Thanks to technological advances and minimally invasive surgical procedures, the majority of medical procedures are moving into outpatient facilities. Financial incentives, patient preferences, government support and other policies have also supported outpatient services in lower cost settings. But value-based care incentives have been the main driving force behind this trend. Value-based payment models are encouraging more patients to avoid hospitals and shift to outpatient settings. According to a study by Deloitte, aggregate hospital revenue from outpatient services increased from 30% in 1995 to 47% in 2016. Most of this growth is driven by patient preferences and clinical advances that minimize complications and help patients to get back home sooner. A robust outpatient CDI system is essential to manage the growth of outpatient services.
Significance of Outpatient CDI
Outpatient clinical documentation (CDI) programs have found their way into hospitals and healthcare systems as they continue to embrace outpatient services. The main benefits of outpatient CDI are:
- Diagnosis specificity is as vital in the outpatient world as in the inpatient world. Each diagnosis must be documented to the optimal level of specificity as it will impact the hierarchical condition category (HCC) assignment.
- Accurate CPT code assignment is obtained through detailed procedure notes to capture procedure specificity.
- Accurate Ambulatory Payment Classification (APC) reflects the prospective outpatient payment system. Documentation support for appropriate APC assignment in outpatient settings is as important as that for DRG assignment in inpatient settings.
- CDI offers high quality clinical documentation for reimbursement which is very important to get the accurate reimbursement for outpatient services.
- CDI ensures that the documentation of outpatient services is of the same excellence as inpatient services to capture accurate quality scores.
- Accurate and updated outpatient CDI reduces the scope of payment denials due to missing documentation of the medical necessity.
- Accuracy of HCCs and risk scores for the patient population can be maintained.
- Improved documentation of infusions, procedures, and support for observation services.
- Outpatient CDI facilitated better co-ordination between the provider documentation and coded data.
- Comprehensive health record for enhanced patient safety and satisfaction.
Measures to prioritize CDI for Ambulatory CDI
Once a solid outpatient CDI is in place, it can be extended to the ambulatory setting. To achieve this, the following issues must be addressed:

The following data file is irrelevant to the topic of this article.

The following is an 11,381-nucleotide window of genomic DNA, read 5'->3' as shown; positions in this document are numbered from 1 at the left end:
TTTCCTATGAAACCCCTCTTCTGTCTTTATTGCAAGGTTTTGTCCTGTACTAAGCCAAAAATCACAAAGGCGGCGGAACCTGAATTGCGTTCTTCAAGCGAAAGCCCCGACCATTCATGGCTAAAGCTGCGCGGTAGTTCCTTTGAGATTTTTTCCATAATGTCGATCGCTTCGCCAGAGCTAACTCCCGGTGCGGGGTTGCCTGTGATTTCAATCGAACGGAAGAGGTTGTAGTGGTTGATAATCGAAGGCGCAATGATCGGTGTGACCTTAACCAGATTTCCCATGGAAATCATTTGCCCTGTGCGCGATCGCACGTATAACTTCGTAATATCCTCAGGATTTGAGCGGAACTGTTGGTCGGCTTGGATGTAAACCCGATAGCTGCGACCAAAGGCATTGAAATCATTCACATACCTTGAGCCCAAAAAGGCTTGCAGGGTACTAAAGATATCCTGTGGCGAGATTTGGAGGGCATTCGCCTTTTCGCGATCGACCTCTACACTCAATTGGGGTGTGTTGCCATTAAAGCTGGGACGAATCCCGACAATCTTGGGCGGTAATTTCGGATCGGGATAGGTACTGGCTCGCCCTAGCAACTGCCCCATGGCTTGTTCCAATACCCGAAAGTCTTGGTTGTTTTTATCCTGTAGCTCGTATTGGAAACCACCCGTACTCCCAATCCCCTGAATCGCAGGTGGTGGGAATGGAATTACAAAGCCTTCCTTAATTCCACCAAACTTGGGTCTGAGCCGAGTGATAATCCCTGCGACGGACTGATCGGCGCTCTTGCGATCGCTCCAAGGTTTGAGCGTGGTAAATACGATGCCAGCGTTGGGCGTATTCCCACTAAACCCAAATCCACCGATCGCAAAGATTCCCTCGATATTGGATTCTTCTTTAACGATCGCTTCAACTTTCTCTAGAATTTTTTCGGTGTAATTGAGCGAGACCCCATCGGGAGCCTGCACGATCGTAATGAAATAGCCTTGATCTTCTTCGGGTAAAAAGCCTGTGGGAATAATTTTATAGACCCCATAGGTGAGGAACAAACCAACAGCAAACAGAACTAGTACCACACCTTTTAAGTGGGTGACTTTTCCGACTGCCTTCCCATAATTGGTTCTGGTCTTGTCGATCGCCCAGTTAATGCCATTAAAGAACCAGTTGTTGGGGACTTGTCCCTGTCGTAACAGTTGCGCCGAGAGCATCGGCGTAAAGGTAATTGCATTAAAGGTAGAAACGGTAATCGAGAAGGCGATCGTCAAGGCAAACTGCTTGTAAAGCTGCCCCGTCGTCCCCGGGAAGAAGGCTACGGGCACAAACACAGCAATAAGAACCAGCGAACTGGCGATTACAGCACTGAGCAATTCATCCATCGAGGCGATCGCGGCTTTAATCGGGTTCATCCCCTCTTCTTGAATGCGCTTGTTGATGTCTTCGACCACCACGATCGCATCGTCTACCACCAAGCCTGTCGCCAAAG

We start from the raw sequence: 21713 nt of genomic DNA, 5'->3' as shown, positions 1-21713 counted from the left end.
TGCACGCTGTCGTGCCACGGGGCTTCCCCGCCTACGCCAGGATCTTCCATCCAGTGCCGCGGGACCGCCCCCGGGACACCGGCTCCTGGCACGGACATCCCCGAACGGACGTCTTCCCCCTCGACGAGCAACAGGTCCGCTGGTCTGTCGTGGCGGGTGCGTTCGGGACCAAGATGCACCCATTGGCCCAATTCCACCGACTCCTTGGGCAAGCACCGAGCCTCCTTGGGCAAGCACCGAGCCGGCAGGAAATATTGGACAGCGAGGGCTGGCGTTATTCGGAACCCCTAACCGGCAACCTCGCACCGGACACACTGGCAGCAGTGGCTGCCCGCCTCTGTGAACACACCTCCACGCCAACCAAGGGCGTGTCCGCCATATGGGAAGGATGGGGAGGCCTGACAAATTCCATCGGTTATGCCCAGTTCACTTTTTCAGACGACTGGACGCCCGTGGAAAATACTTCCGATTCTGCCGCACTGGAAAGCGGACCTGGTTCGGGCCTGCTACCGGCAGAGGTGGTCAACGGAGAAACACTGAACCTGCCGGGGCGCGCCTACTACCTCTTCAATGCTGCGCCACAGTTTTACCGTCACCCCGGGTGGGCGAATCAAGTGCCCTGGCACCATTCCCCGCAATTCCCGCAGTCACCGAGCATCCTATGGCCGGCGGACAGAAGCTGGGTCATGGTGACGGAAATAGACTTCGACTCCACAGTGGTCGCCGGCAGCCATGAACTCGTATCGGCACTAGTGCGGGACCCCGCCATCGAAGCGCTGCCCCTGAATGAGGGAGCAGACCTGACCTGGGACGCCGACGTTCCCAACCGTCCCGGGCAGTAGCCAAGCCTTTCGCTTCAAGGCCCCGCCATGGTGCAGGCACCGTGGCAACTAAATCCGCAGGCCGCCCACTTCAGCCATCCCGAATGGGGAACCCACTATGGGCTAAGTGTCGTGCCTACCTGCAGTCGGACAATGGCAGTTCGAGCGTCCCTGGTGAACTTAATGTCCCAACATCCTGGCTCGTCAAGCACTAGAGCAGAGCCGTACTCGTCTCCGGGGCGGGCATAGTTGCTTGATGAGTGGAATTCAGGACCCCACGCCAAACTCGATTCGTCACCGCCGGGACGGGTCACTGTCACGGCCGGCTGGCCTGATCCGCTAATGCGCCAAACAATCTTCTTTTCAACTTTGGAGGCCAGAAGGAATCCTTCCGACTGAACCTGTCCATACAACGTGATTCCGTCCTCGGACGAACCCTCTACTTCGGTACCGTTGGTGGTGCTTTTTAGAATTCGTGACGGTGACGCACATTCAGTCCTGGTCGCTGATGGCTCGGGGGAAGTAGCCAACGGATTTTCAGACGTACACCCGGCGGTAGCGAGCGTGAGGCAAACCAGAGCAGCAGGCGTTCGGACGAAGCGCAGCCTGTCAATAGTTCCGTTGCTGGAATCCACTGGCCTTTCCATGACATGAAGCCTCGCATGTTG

- Identify areas where ambulatory CDI will be helpful. The Focus must be shifted from acute medical conditions to chronic conditions.
- Recognize many issues that may not be directly related to CDI, such as physician evaluation, coverage determination, management coding and so on.
- Identify a strict definition of what exactly you wish to accomplish and what obstacles you are looking to overcome through Ambulatory CDI. Determine what clinics ambulatory CDI will be implemented and what will be the sequence of implementation.
- Define metrics that need to be used in the process of ambulatory CDI. Appropriate KPIs must be established since they demonstrate the effectiveness of an organization in achieving business objectives. The Risk Adjustment Factor (RAF) is an ideal metric to measure the impact of Ambulatory CDI.
- Identify staffing considerations required for Ambulatory CDI as some programs can be quite labor-intensive, as they evolve along with progression of software and technology.
- Coordination between various programs is mandatory for a successful ambulatory CDI program. Healthcare systems need to look beyond their four walls to understand the requirement for outpatient CDI. The ideas must be floated from the top levels and CDI managers must address issues regarding administration, ROI, staffing, quality of patient care, physician engagement and so on.
- Accurately identify the patient population in the ambulatory clinical setting. Outpatient CDI satisfies different needs for different people. Apart from determining patient population, there must be clarity on the intended goals before the organization can progress with its CDI program.
- Compliance checks must be performed before any program is undertaken and relevant documentation must be submitted to the ACDIS. Finding resources for outpatient CDI can be a challenge, hence it is key to network with peers outside the organization.
- For an ambulatory CDI program to be successful, team effort is essential. First, the operational staff will check the impact of the CDI process on patient care. The CDI team must be well-informed of all the staff members’ processes. Physicians must interact with the IT department and CDI staff to effectively manage the EHR records.
- Hire and train CDI specialists. Since the main goal for CDI is accurate documentation and coding, the ambulatory and the inpatient teams report to the same leader. Weekly staff meetings must be scheduled to promote idea sharing and collaboration.
Understanding organizational goals and developing an ambulatory program that aligns with them is imperative. A strong leadership combined with flexibility to adapt to change is crucial to the success of any ambulatory CDI program.